Gamble: It’s interesting and I’m sure it’s good to be able to try to establish that before actually opening it.
Gamble: Okay. So you started back in August as CIO but you’ve been with the organization for a couple of years. Can you tell us a little bit about the process of being hired as CIO? Were there a few candidates? What do you think made you stand out?
Wright: Well, at that time, I’d already been here a little over four years. Drex [DeFord] and I both got here in March of 2008. During that time, initially when you start at a place, you get a couple of years to fix things up and get your stability straightened out, and so I was kind of heads-down, getting that day-to-day operational stuff done for the first couple of years. And then the next couple of years I got to, for lack of a better term, encroach upon Drex’s purview in the strategy role. I was kind of in and out of that area before he left, and so they were getting used to seeing me in that area. We have succession planning here, and of course I was part of those plans. So when Drex announced that he was leaving, of course it was a big deal, but it wasn’t a big deal from a panic perspective, because they said, ‘Okay, your succession is Wes.’ That’s the natural thing, unless there’s a ‘do not pass go’ out there from somewhere, then that was just naturally the way we’d go.
Gamble: So then you had some experience, obviously, dealing with the high-level, strategic aspects as opposed to some CTOs, who might really have more experience with day-to-day operations. So you were able to get a head start on that.
Wright: Absolutely, yeah. And Drex made sure he was mentoring me in that role. We’re both prior military and that’s considered part of our job description — you have to train the person that’s going to replace you. And that’s what he did.
Gamble: What do you think you learned the most from working with him?
Wright: Patience and collaboration. When you focus on day-to-day operations, you can make things happen very quickly, because that’s your job. When you move up a level into the strategic and long-term tactical plans, things don’t happen quickly, so you have to be patient. And as you’re being patient, you need to broaden your field of collaboration and really that’s mostly what he taught me here at Seattle Children’s — to be patient. Even if you don’t think that person x has anything to do with what you’re doing, go ahead and collaborate with him. Let him know what’s going on, because they might have a unique view on the problem you’re trying to solve and can contribute to the solving of that problem.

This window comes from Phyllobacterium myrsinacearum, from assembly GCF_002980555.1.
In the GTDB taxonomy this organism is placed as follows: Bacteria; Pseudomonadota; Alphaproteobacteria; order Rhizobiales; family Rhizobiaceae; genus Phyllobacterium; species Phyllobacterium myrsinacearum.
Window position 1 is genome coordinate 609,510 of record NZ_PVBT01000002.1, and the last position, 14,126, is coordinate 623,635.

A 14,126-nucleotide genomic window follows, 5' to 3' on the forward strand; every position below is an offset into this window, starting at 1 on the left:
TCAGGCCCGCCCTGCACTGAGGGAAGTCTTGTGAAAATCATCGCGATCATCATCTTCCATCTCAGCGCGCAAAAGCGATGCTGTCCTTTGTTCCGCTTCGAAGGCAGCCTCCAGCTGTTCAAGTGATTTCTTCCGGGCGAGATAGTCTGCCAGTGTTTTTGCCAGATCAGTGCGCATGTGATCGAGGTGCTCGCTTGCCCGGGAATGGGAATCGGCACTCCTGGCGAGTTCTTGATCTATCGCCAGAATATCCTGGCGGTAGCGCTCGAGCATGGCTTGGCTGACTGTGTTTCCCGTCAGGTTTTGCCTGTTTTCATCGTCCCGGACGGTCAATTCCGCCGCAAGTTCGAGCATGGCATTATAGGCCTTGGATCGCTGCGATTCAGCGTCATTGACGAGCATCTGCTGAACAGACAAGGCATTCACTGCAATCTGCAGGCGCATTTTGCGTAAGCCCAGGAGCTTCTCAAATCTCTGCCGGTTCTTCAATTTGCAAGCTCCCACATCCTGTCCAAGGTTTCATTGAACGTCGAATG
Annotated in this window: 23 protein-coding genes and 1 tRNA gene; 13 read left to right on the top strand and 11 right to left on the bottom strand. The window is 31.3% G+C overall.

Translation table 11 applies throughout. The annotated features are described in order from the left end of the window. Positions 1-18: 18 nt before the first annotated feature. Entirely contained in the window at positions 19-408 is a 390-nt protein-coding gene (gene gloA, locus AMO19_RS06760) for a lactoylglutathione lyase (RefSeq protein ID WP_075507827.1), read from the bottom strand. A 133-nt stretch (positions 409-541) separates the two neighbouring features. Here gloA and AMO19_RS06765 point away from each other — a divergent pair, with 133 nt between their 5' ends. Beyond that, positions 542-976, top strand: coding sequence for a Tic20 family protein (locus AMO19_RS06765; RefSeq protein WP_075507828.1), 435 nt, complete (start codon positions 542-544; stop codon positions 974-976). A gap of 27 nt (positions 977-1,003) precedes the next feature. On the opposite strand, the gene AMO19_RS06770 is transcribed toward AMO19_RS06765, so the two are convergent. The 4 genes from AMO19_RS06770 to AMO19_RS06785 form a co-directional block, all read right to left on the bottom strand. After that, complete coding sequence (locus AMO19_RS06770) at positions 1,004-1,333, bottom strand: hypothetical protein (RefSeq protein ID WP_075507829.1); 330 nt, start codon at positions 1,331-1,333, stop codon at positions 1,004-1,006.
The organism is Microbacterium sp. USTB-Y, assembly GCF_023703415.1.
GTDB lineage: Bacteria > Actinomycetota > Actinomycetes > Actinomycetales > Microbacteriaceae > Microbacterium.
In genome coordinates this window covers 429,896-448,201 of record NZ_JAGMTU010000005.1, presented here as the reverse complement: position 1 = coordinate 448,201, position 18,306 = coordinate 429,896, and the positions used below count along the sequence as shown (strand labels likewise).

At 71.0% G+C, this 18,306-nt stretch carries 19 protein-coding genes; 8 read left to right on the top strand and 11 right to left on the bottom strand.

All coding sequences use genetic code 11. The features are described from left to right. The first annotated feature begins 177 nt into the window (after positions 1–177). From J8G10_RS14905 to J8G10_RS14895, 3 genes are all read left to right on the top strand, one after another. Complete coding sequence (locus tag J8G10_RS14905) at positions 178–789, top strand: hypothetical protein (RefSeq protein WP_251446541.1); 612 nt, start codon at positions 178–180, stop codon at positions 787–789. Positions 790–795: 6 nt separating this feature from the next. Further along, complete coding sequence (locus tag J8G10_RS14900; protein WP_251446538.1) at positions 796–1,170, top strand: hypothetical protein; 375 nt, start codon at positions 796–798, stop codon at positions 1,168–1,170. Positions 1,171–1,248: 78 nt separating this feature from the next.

Gamble: Interesting. From what I know from speaking to him and meeting him in person, he seems to have a very laid-back personality. Do you have a similar personality? I would think that that would be helpful in having a CIO role.
Wright: Yeah, I have a pretty laid-back personality. I learned during one part of my military career when I was the Air Force Surgeon General’s executive officer and traveled everywhere with him that panic doesn’t do you any good whatsoever, and if you maintain a calm, reassuring attitude, then those around you will be calm and reassured. And so I try to maintain a pretty even keel with a lot of humor thrown in.
Gamble: That’s interesting that you both have military experience. I spoke with a CIO a couple of months ago who said that one of the things that he learned was what you were alluding to about panic, and that if you can handle situations in the military and not get too rattled, then it kind of prepares you for other manager- type roles.
Wright: Absolutely. I agree 100 percent with that.
Gamble: I guess you learn what true stress is, right?
Gamble: Alright. So I want to talk a little bit about the clinical application environment at Seattle Children’s. You’re using Cerner’s EMR, correct?
Wright: Correct. That’s our primary clinical application. And to complicate things a little bit, on our revenue cycle we use Epic.
Gamble: Okay. Now as far as the strategic plan, I know that in the past, Drex had talked about a five-year plan. Can you tell us kind of where you stand with that and what your plans are?
Wright: Yeah, sure. It’s the same five-year plan. Again, Drex and I worked super close when he was out here, so I was intimately aware and involved in that five-year strategic plan. So there’s going to be no big zig where we thought we were going to zag. We’re still marching along on the same five-year strategic plan. The next module to come up, I believe, is ED physician notes in December. We’re on the exact same path we were on; it’s not going quite as quickly as we thought it would, but with a brand new building wing coming up, I can understand some of the delays.